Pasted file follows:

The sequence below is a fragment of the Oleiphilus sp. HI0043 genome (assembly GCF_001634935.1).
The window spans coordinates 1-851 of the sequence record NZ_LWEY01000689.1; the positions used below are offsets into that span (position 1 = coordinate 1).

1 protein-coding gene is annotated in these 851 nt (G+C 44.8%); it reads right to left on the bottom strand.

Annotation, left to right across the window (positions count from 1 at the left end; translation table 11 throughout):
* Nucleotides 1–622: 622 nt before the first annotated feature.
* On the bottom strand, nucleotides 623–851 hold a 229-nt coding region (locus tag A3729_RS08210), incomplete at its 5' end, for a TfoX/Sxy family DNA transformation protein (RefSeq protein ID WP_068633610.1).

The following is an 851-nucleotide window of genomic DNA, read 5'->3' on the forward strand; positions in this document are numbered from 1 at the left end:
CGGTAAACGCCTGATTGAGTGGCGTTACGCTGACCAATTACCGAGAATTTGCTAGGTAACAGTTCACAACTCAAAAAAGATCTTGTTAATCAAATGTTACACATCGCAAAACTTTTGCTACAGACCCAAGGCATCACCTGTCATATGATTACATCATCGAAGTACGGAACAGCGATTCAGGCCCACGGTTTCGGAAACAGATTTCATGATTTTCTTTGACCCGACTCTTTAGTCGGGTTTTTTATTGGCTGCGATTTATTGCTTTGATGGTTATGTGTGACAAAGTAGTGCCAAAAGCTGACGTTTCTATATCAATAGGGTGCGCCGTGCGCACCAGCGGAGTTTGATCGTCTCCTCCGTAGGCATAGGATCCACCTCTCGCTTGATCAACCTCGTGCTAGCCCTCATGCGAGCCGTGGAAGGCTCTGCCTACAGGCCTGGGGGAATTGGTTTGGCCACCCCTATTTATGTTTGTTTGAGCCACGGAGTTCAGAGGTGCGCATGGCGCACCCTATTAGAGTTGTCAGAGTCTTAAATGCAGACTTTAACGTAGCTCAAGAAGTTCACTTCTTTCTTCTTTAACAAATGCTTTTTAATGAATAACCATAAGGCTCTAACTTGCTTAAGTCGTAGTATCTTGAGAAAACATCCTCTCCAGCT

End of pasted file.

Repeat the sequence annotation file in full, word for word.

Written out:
The sequence below is a fragment of the Oleiphilus sp. HI0043 genome (assembly GCF_001634935.1).
The window spans coordinates 1-851 of the sequence record NZ_LWEY01000689.1; the positions used below are offsets into that span (position 1 = coordinate 1).

1 protein-coding gene is annotated in these 851 nt (G+C 44.8%); it reads right to left on the bottom strand.

Annotation, left to right across the window (positions count from 1 at the left end; translation table 11 throughout):
* Nucleotides 1–622: 622 nt before the first annotated feature.
* On the bottom strand, nucleotides 623–851 hold a 229-nt coding region (locus tag A3729_RS08210), incomplete at its 5' end, for a TfoX/Sxy family DNA transformation protein (RefSeq protein ID WP_068633610.1).

The following is an 851-nucleotide window of genomic DNA, read 5'->3' on the forward strand; positions in this document are numbered from 1 at the left end:
CGGTAAACGCCTGATTGAGTGGCGTTACGCTGACCAATTACCGAGAATTTGCTAGGTAACAGTTCACAACTCAAAAAAGATCTTGTTAATCAAATGTTACACATCGCAAAACTTTTGCTACAGACCCAAGGCATCACCTGTCATATGATTACATCATCGAAGTACGGAACAGCGATTCAGGCCCACGGTTTCGGAAACAGATTTCATGATTTTCTTTGACCCGACTCTTTAGTCGGGTTTTTTATTGGCTGCGATTTATTGCTTTGATGGTTATGTGTGACAAAGTAGTGCCAAAAGCTGACGTTTCTATATCAATAGGGTGCGCCGTGCGCACCAGCGGAGTTTGATCGTCTCCTCCGTAGGCATAGGATCCACCTCTCGCTTGATCAACCTCGTGCTAGCCCTCATGCGAGCCGTGGAAGGCTCTGCCTACAGGCCTGGGGGAATTGGTTTGGCCACCCCTATTTATGTTTGTTTGAGCCACGGAGTTCAGAGGTGCGCATGGCGCACCCTATTAGAGTTGTCAGAGTCTTAAATGCAGACTTTAACGTAGCTCAAGAAGTTCACTTCTTTCTTCTTTAACAAATGCTTTTTAATGAATAACCATAAGGCTCTAACTTGCTTAAGTCGTAGTATCTTGAGAAAACATCCTCTCCAGCT